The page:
Halloween Humpday: Murder on the Roof

I know my Humpday stories sound far-fetched, but at the moment, it’s easier to rely on memories than to think up stuff.

After reading Marfi’s Halloween Humpday post and the comments to her post, I recalled a Halloween-type episode that happened when I pulled a gig as a licensed practical nurse at an old folks’ home.

During that time, I worked the night shift. On some warm nights, crows would perch on the roof. I didn’t give this much thought until one night, more said birds than usual sat on the roof. Far from being settled, some flapped their wings as if trying to find a comfortable spot. As though not wishing to overlook any clues that signaled a  feathery party would erupt at any second, others seemed quite alert to what their buddies were doing.  Though not perched wing to wing, each crow seemed strongly aware of how much space existed between himself and a fellow squatter. The travelers clearly wanted to keep a respectable distance from each other, but not one had any  intention  of giving up his selected spot.

“What’s gotten into those birds?” I noted the murder emitted a veil of electricity.

Having driven me to the job, JH answered, “They can smell death. Probably one of those old jokers in there is about to become a stiff.”

Despite my attempt to shrug off JH’s version of why the roof became a temporary layover for the crows, the explanation stayed with me.  I soon noticed the number of crows on the roof increased if a resident tottered on Death’s threshold. If one or two crows hung about, then nothing out of the ordinary would happen.  Four or more crows, however, guaranteed The Grim Reaper would make a pit stop at the nursing home within a week. Eventually, I regarded the connection  between crows and Death as a matter of course.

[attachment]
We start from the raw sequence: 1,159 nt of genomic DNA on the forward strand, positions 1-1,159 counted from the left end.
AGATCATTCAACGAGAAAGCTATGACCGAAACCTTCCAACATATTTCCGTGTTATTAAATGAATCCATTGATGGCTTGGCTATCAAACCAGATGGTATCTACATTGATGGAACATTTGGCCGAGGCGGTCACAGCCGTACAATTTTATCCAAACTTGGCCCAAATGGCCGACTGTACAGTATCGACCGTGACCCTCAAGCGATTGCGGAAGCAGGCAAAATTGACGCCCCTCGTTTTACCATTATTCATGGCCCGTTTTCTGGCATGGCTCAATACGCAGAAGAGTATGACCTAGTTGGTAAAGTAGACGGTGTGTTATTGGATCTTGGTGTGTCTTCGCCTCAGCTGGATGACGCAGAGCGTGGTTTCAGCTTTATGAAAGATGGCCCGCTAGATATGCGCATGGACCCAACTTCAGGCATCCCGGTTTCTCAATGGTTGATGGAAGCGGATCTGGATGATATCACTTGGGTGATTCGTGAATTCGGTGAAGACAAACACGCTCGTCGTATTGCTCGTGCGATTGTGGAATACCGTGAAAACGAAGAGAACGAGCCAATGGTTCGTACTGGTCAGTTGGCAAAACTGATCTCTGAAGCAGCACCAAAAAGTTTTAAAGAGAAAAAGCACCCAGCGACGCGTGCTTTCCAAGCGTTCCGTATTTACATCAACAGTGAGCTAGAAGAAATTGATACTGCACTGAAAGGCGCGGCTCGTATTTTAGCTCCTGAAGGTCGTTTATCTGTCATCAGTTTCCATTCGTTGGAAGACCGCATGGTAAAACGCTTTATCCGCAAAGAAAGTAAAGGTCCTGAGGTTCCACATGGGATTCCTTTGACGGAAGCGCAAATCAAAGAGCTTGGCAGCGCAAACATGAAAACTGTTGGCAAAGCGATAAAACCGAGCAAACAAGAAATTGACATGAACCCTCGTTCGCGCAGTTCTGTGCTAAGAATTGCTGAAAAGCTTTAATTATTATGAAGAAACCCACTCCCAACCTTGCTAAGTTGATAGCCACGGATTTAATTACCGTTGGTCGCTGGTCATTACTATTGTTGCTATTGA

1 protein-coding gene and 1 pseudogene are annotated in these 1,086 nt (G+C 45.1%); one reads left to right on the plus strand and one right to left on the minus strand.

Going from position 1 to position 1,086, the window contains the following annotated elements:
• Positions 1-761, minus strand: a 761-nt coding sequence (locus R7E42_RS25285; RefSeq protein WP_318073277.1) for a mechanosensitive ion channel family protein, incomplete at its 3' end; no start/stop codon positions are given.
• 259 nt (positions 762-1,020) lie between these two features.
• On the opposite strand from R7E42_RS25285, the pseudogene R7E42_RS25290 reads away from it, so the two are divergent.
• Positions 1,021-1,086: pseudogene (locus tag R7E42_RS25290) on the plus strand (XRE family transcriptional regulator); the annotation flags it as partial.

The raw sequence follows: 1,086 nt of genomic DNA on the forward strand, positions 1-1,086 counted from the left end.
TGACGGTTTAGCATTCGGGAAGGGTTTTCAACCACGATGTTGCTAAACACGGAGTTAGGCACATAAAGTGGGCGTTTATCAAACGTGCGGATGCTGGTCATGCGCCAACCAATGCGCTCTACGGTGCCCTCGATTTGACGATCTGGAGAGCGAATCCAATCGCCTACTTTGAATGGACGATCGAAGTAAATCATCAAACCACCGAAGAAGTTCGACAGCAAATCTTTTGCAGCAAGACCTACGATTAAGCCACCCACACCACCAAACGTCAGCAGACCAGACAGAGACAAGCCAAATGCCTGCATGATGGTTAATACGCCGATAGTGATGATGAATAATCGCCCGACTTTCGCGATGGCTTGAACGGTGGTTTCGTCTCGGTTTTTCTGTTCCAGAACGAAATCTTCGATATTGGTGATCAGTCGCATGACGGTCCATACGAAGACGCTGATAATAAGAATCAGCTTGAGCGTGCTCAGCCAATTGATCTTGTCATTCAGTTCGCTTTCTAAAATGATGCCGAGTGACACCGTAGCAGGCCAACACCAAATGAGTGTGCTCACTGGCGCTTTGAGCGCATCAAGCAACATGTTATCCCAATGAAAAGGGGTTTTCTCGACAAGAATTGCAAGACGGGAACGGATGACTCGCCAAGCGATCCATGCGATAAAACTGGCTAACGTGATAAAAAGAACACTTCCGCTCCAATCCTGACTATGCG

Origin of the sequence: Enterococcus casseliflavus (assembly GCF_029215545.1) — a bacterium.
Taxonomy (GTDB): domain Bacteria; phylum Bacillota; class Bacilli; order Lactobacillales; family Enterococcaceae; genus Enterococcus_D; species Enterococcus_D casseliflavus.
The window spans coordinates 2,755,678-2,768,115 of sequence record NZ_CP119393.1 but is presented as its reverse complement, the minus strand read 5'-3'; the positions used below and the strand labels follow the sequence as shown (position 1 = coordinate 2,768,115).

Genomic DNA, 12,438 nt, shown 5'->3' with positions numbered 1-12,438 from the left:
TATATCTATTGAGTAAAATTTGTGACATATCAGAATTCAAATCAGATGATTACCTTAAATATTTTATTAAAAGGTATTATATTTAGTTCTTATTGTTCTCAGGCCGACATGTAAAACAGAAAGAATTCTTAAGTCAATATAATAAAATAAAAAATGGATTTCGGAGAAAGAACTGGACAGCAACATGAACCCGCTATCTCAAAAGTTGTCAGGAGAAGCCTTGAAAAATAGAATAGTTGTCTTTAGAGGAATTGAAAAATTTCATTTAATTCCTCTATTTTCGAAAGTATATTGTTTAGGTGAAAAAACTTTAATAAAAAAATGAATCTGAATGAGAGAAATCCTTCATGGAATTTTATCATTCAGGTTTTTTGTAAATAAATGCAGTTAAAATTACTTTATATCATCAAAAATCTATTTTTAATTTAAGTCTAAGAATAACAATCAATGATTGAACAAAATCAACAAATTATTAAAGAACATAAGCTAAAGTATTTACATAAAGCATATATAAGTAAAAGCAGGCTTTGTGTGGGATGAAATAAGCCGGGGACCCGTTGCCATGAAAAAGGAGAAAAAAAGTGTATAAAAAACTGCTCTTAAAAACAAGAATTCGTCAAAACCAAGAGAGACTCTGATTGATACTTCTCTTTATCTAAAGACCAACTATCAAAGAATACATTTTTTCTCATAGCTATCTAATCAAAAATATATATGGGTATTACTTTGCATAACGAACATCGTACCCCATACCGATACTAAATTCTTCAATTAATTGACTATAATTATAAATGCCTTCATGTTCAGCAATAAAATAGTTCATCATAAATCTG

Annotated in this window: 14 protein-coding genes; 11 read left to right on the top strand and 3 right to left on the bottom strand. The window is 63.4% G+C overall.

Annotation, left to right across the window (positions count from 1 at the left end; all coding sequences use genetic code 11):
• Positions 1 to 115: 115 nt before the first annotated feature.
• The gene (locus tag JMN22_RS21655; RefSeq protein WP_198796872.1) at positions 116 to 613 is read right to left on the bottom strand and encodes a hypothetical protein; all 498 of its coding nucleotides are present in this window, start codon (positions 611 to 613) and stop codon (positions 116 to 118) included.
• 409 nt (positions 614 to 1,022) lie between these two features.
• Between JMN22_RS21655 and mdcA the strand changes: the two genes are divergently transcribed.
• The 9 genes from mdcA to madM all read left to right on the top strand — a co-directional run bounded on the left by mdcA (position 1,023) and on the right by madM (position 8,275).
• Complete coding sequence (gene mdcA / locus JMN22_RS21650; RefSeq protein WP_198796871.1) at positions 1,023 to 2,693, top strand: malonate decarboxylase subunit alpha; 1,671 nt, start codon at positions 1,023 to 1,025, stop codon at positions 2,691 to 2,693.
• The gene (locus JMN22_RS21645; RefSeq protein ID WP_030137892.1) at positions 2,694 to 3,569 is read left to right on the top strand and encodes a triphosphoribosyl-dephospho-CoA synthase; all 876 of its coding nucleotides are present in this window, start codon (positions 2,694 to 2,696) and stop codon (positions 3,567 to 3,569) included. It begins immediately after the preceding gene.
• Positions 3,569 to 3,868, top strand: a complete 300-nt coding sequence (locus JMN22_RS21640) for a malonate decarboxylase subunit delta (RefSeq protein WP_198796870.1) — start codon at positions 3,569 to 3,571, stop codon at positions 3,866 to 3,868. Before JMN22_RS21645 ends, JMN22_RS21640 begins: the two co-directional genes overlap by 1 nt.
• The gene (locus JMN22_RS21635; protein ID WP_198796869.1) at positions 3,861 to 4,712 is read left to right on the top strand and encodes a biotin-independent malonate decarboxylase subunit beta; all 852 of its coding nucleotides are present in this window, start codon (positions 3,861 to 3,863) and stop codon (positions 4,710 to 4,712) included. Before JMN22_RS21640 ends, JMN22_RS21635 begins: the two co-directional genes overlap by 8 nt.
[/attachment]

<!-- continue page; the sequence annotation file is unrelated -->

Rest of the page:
That was some years ago. In accordance to the blessings of the Universe, I no longer work as a nurse in a facility where people no  longer remember anything except their hatred for any ethnicity that differs from their own. For all I know, crows may  or may not continue to predict death with noteworthy accuracy.


3 responses to “Halloween Humpday: Murder on the Roof

  1. Oh!
    How incredibly creepy!
    And sad too…I’ve read that crows and ravens do see death approaching & that
    Ravens are called Abu Zahjir ‘father of omens’ because they could detect decay way before the person died.

    Thank you for posting my friend:)
    Don’t forget I need your address so I can send you a crystal

  2. I don’t find your story far fetched at all. We’ve got our own crow link with death story in our family. It’s said a crow flies over and calls your name when it’s near your time to die. My gran told us she’d died soon because she’d heard the crow call her and wanted to let us know which hymns she wanted sung etc at her funeral. My mum got quite annoyed and told her not to be so morbid. My gran died the next day. At her funeral I was telling the tale to a family member I’d not seen for ages. She went white and said the exact same thing had happen with her gran (my grans sister) but they’d not told anyone because it seemed too weird.

    There are some very old tales that crows and ravens pass between this life and beyond carrying souls of the departed with them.

    Happy Haunted Humpday
    J x

  3. Lady Marfi and Lady J, I am so pleased that you both stopped by. I do agree that crows can smell death as people can predict when people are on Death’s threshold. My brother has been through 3 relatives’ dying. After the first died, my brother said, “I know the signs. I see the signs.” just before the Reaper came for the other two.My brother is a Capricorn, a sign, I believe, that is governed by Saturn, which is associated with Death. He has become the caretaker of the dead in our immediate family because he has the strength to deal with the paperwork.

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